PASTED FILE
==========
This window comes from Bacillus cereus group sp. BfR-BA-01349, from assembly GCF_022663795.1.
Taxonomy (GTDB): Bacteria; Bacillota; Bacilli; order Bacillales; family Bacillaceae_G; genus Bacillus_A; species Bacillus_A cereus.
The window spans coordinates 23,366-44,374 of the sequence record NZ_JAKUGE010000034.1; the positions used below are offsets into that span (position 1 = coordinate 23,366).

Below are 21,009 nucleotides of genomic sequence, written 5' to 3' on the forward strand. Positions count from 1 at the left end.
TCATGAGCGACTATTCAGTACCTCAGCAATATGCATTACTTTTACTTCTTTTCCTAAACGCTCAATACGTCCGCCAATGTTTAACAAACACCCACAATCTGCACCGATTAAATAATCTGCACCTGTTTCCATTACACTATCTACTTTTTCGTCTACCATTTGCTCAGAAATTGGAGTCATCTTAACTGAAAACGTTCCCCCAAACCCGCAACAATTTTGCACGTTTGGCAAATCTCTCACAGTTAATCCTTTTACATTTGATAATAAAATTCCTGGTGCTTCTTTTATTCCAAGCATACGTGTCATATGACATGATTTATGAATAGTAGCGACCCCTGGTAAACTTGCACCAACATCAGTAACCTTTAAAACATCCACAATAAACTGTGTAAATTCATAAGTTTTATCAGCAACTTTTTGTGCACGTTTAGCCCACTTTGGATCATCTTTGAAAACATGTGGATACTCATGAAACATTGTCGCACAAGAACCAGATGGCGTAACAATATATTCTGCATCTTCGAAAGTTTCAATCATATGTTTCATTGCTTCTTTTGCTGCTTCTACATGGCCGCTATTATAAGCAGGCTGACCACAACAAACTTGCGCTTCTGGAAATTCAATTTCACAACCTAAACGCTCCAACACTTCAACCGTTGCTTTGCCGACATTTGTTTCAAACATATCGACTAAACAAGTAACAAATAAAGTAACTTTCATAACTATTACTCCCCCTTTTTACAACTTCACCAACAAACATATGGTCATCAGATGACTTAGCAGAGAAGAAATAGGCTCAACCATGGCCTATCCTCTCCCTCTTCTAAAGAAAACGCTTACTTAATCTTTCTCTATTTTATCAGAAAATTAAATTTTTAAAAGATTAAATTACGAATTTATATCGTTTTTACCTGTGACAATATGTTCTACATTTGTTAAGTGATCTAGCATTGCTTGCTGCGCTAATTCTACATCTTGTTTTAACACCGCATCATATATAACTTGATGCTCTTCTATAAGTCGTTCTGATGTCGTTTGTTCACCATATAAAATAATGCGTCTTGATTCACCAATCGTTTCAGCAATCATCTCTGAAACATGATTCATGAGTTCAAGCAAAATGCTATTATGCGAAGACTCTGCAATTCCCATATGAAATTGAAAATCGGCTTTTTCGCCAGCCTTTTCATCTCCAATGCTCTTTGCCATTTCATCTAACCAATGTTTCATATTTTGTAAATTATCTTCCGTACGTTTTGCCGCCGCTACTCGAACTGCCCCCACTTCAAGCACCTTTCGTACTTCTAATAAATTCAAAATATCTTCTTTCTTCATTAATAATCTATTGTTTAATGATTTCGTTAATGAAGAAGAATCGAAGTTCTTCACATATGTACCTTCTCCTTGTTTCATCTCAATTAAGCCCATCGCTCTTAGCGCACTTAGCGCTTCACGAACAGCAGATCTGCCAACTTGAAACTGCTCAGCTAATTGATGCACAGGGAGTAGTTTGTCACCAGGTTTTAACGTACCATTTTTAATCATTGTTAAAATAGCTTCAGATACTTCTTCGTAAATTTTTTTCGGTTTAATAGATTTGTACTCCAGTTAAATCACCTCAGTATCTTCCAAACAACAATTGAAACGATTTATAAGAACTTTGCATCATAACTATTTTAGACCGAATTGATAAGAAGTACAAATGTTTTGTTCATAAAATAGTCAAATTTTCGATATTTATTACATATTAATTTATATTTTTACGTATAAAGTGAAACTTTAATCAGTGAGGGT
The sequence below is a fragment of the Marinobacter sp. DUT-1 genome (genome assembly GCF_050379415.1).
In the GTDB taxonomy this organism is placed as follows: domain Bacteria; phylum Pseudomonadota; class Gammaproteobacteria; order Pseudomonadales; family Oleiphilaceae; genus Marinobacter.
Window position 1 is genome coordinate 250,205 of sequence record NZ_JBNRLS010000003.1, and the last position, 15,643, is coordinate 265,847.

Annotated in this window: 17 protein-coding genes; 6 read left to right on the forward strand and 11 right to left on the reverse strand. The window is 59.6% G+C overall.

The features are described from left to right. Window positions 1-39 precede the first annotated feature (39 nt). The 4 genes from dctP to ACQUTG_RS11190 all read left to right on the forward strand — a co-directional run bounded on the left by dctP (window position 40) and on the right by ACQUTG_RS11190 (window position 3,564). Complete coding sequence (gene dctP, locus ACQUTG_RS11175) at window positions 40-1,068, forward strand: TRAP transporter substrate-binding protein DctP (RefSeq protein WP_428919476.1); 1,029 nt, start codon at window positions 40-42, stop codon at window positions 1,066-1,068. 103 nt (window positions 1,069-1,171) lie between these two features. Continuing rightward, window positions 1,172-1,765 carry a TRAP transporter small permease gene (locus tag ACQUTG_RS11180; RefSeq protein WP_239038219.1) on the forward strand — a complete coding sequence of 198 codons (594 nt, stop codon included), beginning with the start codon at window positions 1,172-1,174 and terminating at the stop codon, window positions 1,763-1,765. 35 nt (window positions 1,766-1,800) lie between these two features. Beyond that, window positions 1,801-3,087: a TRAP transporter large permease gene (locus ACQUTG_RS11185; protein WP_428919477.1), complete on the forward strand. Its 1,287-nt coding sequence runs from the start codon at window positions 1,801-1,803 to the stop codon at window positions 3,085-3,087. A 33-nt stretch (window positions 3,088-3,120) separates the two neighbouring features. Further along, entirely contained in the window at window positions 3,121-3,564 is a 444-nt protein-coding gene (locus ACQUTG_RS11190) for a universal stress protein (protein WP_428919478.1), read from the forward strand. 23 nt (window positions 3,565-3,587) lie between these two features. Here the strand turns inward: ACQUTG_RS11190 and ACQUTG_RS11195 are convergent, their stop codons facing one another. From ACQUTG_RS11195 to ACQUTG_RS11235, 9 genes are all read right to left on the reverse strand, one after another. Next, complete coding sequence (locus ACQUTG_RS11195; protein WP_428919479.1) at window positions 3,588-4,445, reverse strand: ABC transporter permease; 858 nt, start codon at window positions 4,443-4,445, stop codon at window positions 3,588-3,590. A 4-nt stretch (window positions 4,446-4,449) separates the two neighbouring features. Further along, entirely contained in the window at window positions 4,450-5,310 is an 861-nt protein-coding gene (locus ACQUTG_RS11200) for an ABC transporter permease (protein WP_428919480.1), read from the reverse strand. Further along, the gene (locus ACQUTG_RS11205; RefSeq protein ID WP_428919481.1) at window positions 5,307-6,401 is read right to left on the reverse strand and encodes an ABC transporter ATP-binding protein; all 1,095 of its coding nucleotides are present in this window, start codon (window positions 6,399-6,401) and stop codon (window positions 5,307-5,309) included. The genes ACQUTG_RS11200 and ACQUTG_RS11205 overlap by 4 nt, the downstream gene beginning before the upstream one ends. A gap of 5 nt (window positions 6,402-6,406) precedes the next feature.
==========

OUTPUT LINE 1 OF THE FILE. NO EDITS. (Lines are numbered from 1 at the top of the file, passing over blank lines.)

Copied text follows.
This window comes from Bacillus cereus group sp. BfR-BA-01349, from assembly GCF_022663795.1.